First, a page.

Wednesday, August 10, 2005

More KPMG Tax Shelter Dirty Laundry Aired

Much of the attention paid to KPMG's abusive tax shelters involved individual clients of the firm, many of whom were officers at corporations that were audit clients.  A Wall Street Journal story (here) discusses sales of shelters to corporations to lower their tax liabilities, and notes that two senior partners in the tax division were involved in the marketing of the shelters, including e-mails urging other partners to contact firms and secure agreements as soon as possible.  KPMG has worked feverishly to avoid a criminal charge, and the article indicates that negotiations have progressed to the point that the a deferred prosecution agreement is in the works that will involve a penalty of $400 to $500 billion and restrictions on the firm's tax work.  As the government digs through KPMG's tax shelter business, the question is whether the firm really deserves a pass on prosecution.  The Arthur Andersen effect is likely to provide a shield from a full-scale criminal case because the cost of reducing the field of public accounting to a Big Three is too great, but the practice restrictions on the firm may prove to be a significant cost and could result in a substantially diminished number four. (ph)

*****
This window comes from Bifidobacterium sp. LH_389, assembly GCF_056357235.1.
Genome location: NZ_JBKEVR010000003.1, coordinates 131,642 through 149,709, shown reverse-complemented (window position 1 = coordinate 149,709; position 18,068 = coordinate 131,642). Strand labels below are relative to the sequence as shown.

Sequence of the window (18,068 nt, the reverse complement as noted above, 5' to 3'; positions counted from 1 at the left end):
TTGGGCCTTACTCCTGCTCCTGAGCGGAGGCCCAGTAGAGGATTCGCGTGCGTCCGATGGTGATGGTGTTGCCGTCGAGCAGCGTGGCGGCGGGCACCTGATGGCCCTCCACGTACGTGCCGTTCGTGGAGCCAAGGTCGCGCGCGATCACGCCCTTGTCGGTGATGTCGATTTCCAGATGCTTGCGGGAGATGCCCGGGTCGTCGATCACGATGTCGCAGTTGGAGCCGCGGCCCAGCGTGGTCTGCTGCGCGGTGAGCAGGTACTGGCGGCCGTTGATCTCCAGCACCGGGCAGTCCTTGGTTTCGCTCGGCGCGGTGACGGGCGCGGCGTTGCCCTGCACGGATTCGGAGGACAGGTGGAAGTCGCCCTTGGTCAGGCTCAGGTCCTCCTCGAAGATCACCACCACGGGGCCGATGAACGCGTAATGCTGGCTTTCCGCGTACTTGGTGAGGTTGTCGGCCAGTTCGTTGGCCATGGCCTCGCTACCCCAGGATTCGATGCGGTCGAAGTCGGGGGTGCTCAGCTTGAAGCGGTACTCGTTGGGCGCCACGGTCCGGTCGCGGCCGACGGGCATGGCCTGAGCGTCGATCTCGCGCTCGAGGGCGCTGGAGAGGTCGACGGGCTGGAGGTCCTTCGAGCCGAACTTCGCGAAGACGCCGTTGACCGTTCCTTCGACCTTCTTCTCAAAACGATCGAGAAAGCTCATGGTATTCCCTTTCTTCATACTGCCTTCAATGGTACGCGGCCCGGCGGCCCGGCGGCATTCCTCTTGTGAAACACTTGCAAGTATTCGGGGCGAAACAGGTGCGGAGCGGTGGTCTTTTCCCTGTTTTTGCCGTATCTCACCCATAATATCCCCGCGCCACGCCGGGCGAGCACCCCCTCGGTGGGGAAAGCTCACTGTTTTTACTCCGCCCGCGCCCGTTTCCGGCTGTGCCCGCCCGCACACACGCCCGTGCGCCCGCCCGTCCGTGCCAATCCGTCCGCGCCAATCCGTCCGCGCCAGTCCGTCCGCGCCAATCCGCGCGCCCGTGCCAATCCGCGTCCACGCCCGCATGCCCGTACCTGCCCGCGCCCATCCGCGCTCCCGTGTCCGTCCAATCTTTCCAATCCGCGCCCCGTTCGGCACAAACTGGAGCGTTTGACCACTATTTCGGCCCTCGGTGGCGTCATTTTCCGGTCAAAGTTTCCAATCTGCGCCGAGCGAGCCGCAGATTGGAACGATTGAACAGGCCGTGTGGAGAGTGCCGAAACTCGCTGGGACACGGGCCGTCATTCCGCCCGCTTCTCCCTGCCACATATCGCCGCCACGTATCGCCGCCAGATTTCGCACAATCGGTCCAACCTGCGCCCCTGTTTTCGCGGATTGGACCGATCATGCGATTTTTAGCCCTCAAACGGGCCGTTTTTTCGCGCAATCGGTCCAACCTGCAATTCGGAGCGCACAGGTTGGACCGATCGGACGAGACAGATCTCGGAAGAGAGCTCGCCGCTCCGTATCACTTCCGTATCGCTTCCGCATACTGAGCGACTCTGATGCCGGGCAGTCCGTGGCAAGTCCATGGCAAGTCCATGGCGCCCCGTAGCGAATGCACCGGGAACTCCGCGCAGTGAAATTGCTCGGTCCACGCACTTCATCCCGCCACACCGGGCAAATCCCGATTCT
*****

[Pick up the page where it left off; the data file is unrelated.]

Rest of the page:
Investigations, Tax | Permalink

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